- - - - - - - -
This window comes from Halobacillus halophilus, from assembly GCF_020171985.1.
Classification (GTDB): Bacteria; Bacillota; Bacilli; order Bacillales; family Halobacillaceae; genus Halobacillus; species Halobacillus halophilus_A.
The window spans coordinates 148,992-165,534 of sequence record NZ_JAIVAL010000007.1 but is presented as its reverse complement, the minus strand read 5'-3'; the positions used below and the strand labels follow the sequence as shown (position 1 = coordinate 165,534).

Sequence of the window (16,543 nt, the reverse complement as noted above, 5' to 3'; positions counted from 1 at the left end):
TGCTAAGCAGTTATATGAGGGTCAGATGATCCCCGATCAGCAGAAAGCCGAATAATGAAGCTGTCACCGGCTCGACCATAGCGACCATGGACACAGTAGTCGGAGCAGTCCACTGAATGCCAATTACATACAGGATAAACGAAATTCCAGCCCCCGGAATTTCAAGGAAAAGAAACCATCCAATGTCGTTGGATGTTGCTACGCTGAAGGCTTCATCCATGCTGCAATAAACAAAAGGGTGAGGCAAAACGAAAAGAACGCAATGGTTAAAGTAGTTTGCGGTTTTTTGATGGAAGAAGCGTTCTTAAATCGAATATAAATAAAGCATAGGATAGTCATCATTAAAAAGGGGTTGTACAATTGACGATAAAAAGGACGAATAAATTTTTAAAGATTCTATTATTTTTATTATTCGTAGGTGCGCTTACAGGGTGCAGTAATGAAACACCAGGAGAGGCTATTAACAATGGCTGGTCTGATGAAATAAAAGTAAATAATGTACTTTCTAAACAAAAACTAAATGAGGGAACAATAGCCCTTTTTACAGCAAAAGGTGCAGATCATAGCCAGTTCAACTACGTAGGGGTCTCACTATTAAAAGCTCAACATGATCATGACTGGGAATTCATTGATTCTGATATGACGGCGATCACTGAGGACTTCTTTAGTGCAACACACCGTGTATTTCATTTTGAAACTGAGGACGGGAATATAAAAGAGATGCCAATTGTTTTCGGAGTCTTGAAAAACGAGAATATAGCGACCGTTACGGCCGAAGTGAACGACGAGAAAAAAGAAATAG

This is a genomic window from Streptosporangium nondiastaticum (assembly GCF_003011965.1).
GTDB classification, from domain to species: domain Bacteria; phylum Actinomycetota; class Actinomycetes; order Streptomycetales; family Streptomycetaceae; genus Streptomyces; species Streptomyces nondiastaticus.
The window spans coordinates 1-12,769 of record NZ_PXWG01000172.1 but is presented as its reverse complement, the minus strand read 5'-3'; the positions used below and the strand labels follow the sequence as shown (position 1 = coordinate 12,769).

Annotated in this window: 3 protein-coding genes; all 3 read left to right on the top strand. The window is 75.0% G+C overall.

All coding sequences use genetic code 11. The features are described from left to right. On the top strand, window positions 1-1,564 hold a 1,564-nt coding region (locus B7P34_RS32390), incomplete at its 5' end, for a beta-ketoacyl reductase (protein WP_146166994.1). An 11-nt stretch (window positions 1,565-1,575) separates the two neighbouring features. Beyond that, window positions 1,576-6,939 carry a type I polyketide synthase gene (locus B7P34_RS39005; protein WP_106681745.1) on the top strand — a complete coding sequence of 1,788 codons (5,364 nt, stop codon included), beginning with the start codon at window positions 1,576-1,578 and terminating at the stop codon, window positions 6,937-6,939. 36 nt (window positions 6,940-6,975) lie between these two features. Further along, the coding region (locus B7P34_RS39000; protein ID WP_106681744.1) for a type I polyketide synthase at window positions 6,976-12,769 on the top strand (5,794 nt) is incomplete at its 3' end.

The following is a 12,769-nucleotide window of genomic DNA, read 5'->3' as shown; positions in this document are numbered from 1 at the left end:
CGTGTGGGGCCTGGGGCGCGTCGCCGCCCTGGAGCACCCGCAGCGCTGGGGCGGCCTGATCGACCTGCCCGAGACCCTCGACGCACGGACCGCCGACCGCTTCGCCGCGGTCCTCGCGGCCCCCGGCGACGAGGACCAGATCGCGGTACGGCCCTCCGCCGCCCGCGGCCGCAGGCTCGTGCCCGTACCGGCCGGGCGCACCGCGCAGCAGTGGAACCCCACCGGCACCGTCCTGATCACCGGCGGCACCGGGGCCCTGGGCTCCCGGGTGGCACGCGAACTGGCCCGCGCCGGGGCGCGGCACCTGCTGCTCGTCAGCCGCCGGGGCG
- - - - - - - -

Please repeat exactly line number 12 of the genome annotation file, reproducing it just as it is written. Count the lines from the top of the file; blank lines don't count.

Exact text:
CGTGTGGGGCCTGGGGCGCGTCGCCGCCCTGGAGCACCCGCAGCGCTGGGGCGGCCTGATCGACCTGCCCGAGACCCTCGACGCACGGACCGCCGACCGCTTCGCCGCGGTCCTCGCGGCCCCCGGCGACGAGGACCAGATCGCGGTACGGCCCTCCGCCGCCCGCGGCCGCAGGCTCGTGCCCGTACCGGCCGGGCGCACCGCGCAGCAGTGGAACCCCACCGGCACCGTCCTGATCACCGGCGGCACCGGGGCCCTGGGCTCCCGGGTGGCACGCGAACTGGCCCGCGCCGGGGCGCGGCACCTGCTGCTCGTCAGCCGCCGGGGCG